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158 of 179 people found the following review helpful
5.0 out of 5 stars To some, prurient, to some, nostalgic, but more than that..., June 27, 2006
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This review is from: 9 songs - Unrated Full Uncut Version (DVD)
Some might consider this movie prurient, while to others it will seem sweetly nostalgic. Anyone who is looking at this review will already know that 9 Songs is famed for its full-on sex scenes. Some, however, will not be aware that it really is about the nature of memory and the waking-up to ordinary life's intangible fleeting beauty.

The main character is a British glaciologist through whose eyes, metaphorically, one "remembers" a relationship a lovely, egotistical, careless, charming, and crazy woman, not unlike the young women young men meet from time to time and with whom men try (unsuccessfully) to have a temporally enduring relationship.

Matt (Kieran O'Brien) is an ugly-handsome winsome working-class bloke made good in Tony Blair's New Britain. Lisa (Margot Stilley)is an American, obviously from what is called a "good family", curvaceously slim, statuesque (about two inches taller than Matt), educated, and unserious about both her relationship with Matt and her job. As for her "job", though we don't see much of it at all, it's obviously just a time-marking "playing about with typewriters and latchkeys and calling it work", as EM Forster called the occupations of upper middle class twenty-somethings who receive regular checks from the family back home. She a good-looking 21 year old American woman in London with time on her hands, and a liking for men.

Glaciology is a key thematic element in 9 Songs. Antarctica is a metaphor for one's memory. The snow laid down in the center of the continent becomes ice, trapping bubbles of air inside it. Those bubbles are the continent's "memory" of the weather on a certain day, a certain year. As more and more ice is laid down at the center, the earlier deposits move inecluctably toward the sea, there to be "calved" become bergs, and finally melt, leaving no trace behind.

Apart from Antarctica, there's not a lot more than performances by bands like the Dandy Warhols, Super Furry Animals, and so forth. Nine songs sung in really fun-looking London venues, to be exact, and, of course, the famous scenes of the couple making love. The lovemaking is more inferred than depicted ofttimes, but taken as a whole one would doubt that there is even a square centimetre of the protagonists' anatomies that is not unmistakably displayed in all its glory for all the world to see in this movie. The sex, for the most part, has a quality of warmly relational authenticity that anyone could recognize as very distinct from exploitative porn. As a result, the viewer seldom feels terribly voyeuristic, but rather the director seeks for the viewer to experience a reflective nostalgia, redolent of times past - which is, of course, a function of memory.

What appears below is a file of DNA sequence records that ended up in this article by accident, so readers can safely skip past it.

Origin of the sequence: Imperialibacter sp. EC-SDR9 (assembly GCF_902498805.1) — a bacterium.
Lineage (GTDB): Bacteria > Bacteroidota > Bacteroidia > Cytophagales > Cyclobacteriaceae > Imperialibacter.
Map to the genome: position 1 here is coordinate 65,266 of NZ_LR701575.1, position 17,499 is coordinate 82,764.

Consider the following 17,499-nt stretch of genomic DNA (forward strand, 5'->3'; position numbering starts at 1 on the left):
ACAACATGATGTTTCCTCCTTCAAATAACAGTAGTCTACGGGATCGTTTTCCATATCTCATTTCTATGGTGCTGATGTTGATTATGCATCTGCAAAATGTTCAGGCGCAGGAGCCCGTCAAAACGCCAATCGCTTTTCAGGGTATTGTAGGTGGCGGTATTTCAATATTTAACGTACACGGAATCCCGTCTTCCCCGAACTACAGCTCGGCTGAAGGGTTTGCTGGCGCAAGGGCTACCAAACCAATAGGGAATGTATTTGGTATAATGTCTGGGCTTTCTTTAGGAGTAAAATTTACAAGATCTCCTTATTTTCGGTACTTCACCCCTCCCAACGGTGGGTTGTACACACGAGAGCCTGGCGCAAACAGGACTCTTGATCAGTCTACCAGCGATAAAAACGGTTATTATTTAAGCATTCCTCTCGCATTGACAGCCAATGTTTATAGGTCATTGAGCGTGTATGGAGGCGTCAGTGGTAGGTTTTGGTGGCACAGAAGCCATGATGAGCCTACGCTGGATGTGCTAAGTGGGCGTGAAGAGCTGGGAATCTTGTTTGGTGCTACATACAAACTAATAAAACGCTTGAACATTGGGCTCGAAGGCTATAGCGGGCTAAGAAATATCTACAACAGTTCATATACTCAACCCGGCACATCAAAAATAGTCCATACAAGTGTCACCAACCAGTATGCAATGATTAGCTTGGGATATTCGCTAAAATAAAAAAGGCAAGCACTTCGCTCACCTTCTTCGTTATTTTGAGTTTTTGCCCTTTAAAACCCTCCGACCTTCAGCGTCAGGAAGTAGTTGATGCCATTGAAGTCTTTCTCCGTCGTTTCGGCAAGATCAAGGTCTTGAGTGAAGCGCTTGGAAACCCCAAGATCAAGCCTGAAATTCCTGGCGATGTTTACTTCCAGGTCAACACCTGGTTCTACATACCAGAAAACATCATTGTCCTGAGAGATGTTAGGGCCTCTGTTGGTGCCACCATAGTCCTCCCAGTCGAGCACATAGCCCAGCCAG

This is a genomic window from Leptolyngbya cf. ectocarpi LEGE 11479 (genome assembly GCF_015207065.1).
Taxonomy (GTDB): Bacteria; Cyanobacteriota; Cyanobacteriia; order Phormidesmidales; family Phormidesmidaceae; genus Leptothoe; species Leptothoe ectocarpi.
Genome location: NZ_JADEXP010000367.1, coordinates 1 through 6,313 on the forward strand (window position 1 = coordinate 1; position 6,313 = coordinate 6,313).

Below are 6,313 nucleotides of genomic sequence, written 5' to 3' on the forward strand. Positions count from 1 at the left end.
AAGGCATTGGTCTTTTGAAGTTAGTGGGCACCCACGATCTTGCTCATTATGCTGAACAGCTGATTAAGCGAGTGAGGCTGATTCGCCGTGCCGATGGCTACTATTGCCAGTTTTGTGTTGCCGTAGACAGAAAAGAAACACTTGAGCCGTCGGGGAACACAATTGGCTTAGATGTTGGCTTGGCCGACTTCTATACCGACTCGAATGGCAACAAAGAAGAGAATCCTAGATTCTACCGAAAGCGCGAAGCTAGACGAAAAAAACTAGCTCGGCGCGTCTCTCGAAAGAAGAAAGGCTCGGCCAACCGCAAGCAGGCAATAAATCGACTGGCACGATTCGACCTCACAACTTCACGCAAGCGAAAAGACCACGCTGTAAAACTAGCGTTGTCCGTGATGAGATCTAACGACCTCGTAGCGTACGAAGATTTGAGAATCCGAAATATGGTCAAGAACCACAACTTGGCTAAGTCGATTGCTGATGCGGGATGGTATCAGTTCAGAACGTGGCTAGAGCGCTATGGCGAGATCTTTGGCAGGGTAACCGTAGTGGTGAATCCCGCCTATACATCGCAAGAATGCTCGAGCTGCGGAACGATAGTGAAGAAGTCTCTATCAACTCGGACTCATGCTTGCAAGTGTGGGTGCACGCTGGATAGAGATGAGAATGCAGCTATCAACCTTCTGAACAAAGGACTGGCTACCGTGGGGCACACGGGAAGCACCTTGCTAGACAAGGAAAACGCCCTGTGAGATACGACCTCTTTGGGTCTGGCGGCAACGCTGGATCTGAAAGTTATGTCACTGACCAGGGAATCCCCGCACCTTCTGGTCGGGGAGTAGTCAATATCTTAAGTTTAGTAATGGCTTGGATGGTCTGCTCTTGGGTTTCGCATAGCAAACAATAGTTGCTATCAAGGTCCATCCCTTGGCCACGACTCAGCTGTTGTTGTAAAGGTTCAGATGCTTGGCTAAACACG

HOWEVER, the title of the film does not, I think, refer merely to the "songs" sung by the bands. My own theory is that the auteur, Michael Winterbottom, is alluding to the Chinese 13th century Yuan Dynasty cycle of poems, The Nine Songs, which is in many respects about the Shamanic quest. "Similar to the traditional shaman of Siberia, Central Asia and the Arctic, the wu enters into a trance state in performing ceremonies. However, unlike his northern counterparts, the Chinese shaman enters into a fleeting love relationship with the God (or Goddess)." [taken from Zekeriyah's excellent review of the book of the same name on this site]

You see, this film is not only about memory, and what a guy remembers about a relationship with a woman he has loved (which guys being who they are, is mostly the perceived high points, like going to shows and making love), but 9 Songs also seems to be an extended metaphor for the Shamanic quest, which in the end requires union with the mysterious Beloved other, the mythological dakini, who both enlivens and kills her lover simultaneously and then simply disappears into the sky, and leaves behind (there's that word, memory, again) as her gift a precious, elusive realization of the ugly-beautiful reality of things-as-they-are.

With that in mind, see this movie. It's not really about sex.
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Showing 1-2 of 2 posts in this discussion
Initial post: May 13, 2012 11:19:20 AM PDT
Jerry C says:
I think you summed up perfectly what I was feeling after I saw it but couldn't quite put my finger on. Great review of a very interesting film.

In reply to an earlier post on Aug 16, 2012 8:39:38 PM PDT
Steve says:
Thank you Jerry. I had to spend time considering the movie and the review before I wrote it. Of all my reviews, this is my best by far, I think. Your appreciation is very appreciated.
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